10. Pumpkin Seed and Dried Cranberry Mix: Mix pumpkin seeds with dried cranberries for a sweet and crunchy snack that’s easy to pack and eat anywhere. 2 Tbsps. of pumpkin seeds provides 10 grams of protein.

11. Soy Nuts: These crunchy delights pack a substantial protein punch. ½ cup provides 18 grams of protein and a whopping 8 grams of fiber.

And for the Lacto-Ovo Vegetarian Enthusiasts:

12. Cottage Cheese Bowls: Mix cottage cheese with your favorite fruits like pineapple or peaches. ½ cup of cottage cheese can provide 10 grams of protein per serving. You can also add a sprinkle of chia seeds for extra fiber and protein.

13. Greek Yogurt with Nuts and Berries: A cup of Greek yogurt can pack up to 20 grams of protein. Top it with a handful of almonds and some fresh berries for added nutrients and flavor.

14. Hardboiled eggs: Sprinkle chopped herbs like chives, parsley, or dill over your hard-boiled eggs. Adding spices like curry powder or cumin can also give them an interesting twist. 2 large, hard-boiled eggs will get you 12 grams of protein.

Integrating high-protein, vegetarian snacks into your diet can be easy and really help to make a significant difference in how you feel. Delicious and beneficial for your health. Win-Win.

Protein – The Vegetarian Way

What exactly is protein?

Protein is a vital macronutrient, essential for building and repairing tissues in the body. It’s composed of amino acids, which are the building blocks of our muscles, skin, enzymes, and hormones.

What is the difference between complete and incomplete proteins?

Complete proteins contain all nine essential amino acids that our body cannot produce on its own. Animal products typically offer complete proteins. Incomplete proteins are usually plant-based proteins that lack one or more of the essential amino acids. However, combining different plant-based protein sources throughout the day can provide all the essential amino acids we need.

What can vegetarians eat with high protein?

Vegetarians can enjoy a variety of high-protein foods, such as:
Legumes (lentils, chickpeas, beans)
Dairy products (Greek yogurt, cottage cheese)
Nuts and seeds (almonds, chia seeds)
Whole grains (quinoa, amaranth)
Soy products (tofu, tempeh, edamame)

How much protein do you need?

Protein needs vary depending on our age, gender, physical activity level, and health status. Generally, women in midlife are recommended to consume about 1.2-1.5 grams of protein per kilogram per day, but this can increase based on individual health needs and activity levels. It’s best to consult with a healthcare provider or a dietitian for personalized recommendations.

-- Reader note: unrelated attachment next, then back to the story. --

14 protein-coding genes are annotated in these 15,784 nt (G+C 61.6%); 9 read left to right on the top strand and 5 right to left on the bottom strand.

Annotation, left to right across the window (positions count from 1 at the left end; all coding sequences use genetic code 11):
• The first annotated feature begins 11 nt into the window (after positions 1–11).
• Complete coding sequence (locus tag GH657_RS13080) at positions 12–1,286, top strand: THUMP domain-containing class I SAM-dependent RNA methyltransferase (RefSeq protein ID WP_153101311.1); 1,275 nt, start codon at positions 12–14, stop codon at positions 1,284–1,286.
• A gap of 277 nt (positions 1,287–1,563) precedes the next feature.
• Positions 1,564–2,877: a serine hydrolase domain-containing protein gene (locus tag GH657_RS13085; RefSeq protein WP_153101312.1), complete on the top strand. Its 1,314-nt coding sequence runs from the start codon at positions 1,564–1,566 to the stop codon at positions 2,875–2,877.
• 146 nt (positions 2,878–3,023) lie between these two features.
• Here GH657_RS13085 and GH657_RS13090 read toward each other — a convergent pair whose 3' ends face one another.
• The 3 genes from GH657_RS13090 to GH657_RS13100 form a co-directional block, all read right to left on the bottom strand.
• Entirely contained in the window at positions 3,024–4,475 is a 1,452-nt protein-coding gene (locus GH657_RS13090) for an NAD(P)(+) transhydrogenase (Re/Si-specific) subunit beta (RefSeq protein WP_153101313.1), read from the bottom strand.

Are you a woman navigating the complexities of midlife and looking to optimize your diet for this new chapter? You don’t have to figure it out alone. I offer personalized nutrition counseling tailored specifically for midlife women. Together, we can create a diet plan that meets your unique needs, supports your health goals, and fits seamlessly into your lifestyle. Take the first step towards a healthier, more balanced you. Contact me today to schedule a one-on-one consultation.

Picture of Sandra Turnbull
Sandra Turnbull

Sandra has 30+ years experience as a Registered Dietitian and Certified Executive Coach, and is passionately committed to sharing evidence-based information while helping women thrive during the monumental transition that is menopause.


More to explore

Picture of Sandra Turnbull
Sandra Turnbull

Sandra brings over three decades of expertise both as a Registered Dietitian and a Be Body Positive facilitator. As a fellow midlife adventurer herself, she is committed to providing evidence-based guidance and compassionate support to women navigating the pivotal journey of menopause. For her it’s about nurturing bodies and minds with kindness and understanding, knowing its not just about what is on your plate; it’s also about how you feel in your skin.